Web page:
If all else fails, talk to his tutor/Year leader for advice. This should not just be your problem-you are not setting the homework, even though you probably feel as though it's all up to you!Trust me-you are not alone. Whatever you might be feeling, there are loads of kids out there who hate homework and will do everything possible to avoid it. It's not your fault!!!!!! Some might say he needs to learn to be independent, etc etc. Yes, he does, but if he is not ready for that yet, then you do have a clear choice, really. Back off completely and see what happens, or just persist with everything you can throw at the situation! Personally, I never could back off, as I was always concerned that once I had left him to it, if he had not changed his attitude, I could never claw back the situation if it went wrong. Good luck!

chocoluvva Fri 13-Sep-13 11:03:26

My story is very similar to craftybelle's. I tried everything I could think of to get DD to do her homework. In the end she did get quite good exam results.

Now in her final year of school and applying for competitive courses in HE (specialist area) she's working quite hard.

It's very difficult. Once after I'd told her she should be getting on with homework she said that she was going to have gone and done it but now she didn't feel like doing it - so annoying being told to go and do it. But no nagging resulted in minimum work.

I think different strategies will work for different children. Some will benefit from finding out the hard way. Others will be glad when they've done well and be motivated to build on their success. Or see the end of school looming and knuckle down at the last minute.

Sometimes I think they can feel under pressure if they're closely supervised at home. But equally sometimes they just can't be bothered and don't care.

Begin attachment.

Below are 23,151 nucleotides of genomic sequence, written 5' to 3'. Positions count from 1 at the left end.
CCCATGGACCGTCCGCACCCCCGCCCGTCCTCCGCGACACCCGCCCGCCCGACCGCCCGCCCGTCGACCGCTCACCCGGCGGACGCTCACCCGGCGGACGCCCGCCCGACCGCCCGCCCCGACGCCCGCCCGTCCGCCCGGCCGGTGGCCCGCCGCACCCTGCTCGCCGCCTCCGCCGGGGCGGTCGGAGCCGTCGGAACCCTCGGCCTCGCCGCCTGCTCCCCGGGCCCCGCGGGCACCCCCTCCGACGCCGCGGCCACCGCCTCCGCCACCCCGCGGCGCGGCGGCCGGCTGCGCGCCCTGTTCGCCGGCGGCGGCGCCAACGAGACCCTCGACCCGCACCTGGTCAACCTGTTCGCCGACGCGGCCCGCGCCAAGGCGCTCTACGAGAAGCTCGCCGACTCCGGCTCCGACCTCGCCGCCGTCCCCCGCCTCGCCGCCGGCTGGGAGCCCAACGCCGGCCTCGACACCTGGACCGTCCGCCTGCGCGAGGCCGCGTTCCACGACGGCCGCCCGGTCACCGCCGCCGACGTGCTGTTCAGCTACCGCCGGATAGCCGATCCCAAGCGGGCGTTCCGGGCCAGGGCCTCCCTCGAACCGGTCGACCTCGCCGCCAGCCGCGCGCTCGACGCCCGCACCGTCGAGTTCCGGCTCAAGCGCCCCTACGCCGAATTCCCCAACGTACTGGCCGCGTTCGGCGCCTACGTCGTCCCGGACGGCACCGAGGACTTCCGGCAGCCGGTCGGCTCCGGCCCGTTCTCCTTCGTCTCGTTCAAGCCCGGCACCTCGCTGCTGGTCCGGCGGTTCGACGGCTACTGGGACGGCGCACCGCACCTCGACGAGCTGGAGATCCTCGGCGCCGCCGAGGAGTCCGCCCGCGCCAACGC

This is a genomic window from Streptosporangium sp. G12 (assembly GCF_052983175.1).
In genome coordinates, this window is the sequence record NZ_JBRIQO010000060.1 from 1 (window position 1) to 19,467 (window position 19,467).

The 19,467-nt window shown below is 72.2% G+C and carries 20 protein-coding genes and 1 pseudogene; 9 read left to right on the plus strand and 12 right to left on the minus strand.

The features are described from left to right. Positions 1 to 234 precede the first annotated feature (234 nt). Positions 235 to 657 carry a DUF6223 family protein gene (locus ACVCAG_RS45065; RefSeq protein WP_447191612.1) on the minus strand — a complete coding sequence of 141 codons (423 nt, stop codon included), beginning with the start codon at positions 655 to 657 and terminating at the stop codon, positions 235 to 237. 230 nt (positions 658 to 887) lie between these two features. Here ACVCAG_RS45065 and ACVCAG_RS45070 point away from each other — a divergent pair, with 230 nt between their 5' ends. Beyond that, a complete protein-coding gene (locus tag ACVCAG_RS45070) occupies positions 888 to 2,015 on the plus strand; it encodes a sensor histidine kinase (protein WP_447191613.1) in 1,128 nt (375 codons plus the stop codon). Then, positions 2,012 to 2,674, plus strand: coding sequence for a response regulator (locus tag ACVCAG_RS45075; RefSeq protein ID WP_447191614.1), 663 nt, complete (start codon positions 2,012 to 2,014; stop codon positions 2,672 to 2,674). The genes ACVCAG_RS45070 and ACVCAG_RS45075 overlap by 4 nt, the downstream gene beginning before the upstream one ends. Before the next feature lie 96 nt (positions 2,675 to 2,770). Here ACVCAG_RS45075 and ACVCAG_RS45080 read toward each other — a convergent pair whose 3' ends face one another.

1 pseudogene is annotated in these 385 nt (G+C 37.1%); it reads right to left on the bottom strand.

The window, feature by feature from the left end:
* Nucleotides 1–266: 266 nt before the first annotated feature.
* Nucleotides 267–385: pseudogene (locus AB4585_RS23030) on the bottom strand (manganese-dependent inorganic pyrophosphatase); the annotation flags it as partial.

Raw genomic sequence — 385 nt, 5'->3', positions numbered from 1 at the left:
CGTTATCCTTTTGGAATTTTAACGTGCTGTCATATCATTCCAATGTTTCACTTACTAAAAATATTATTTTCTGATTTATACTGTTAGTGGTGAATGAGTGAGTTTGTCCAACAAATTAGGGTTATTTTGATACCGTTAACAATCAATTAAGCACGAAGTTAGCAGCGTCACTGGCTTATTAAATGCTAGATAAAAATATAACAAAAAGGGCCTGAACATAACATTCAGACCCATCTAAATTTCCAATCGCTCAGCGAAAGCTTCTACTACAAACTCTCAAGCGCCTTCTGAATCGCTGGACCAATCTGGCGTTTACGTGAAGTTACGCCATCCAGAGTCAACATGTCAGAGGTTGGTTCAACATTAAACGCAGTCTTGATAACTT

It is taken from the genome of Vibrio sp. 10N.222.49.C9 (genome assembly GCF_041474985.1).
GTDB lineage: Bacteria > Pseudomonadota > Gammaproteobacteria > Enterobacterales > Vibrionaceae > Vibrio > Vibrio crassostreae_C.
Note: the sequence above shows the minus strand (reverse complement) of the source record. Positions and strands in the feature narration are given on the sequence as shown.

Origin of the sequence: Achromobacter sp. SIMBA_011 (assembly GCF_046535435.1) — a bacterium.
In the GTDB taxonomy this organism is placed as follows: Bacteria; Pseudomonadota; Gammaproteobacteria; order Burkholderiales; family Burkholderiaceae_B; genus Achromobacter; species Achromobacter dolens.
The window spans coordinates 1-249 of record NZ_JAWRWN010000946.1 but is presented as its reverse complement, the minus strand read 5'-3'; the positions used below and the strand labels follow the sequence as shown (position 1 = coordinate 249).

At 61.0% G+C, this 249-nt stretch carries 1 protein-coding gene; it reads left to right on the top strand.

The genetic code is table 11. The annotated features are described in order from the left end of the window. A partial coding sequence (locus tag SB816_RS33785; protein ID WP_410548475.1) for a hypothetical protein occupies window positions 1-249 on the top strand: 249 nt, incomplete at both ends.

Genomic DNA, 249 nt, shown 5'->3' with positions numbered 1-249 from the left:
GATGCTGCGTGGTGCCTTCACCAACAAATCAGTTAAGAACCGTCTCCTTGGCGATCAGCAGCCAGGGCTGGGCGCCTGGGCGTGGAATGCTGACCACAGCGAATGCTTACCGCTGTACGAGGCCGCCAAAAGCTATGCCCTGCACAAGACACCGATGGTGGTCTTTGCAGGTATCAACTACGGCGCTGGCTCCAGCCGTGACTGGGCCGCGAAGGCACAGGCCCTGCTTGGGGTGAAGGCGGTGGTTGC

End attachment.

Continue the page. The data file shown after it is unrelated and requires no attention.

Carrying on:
I really sympathise.

secretscwirrels Fri 13-Sep-13 16:13:55

lljk how old are your DCs?
I'm asking because I too had very strict rules about screen time when mine were younger but as they got older I became more pragmatic and relaxed the rules. However I did it for the eldest first when he started Y9 and DS2 had to wait until he was the same age.
DS2 has always been the one who hated homework. He says he'd rather stay longer at school than have school work "ruin his life" at home. I would never trust the school to enforce it. I suspect you might not hear anything until he fell behind. I know others disagree but I think it's too important to sit back and wait for them to fail.

lljkk Fri 13-Sep-13 19:39:39

5,9,11 & 13, secrets.
11yo is completely self sufficient about HW, others need cajoling.
Good food for thoughts in other posts, will read & digest better later.

secretscwirrels Fri 13-Sep-13 19:50:30

Ah so you are just venturing into teendom then.
I'd play on the " you are the oldest so you can have certain privileges but only on condition that you make a homework routine and stick to it."

Viking1 Fri 13-Sep-13 21:03:10

Message withdrawn at poster's request.

Coconutty Fri 13-Sep-13 21:12:27

Message withdrawn at poster's request.

TheBuskersDog Fri 13-Sep-13 21:44:30

Coconutty, how old are you talking about - I can't imagine doing that with a teenager.

According to some posts the problem seems to be with the schools' punishments, or lack of, for not doing homework. At my son's school there is an automatic 45 minute detention, they still have to do it and keep getting detentions if it isn't done. A letter is sent through the post to the parents telling them about the detention and the reason. I imagine repeated offences would lead to a higher level of punishment, luckily have not had that problem.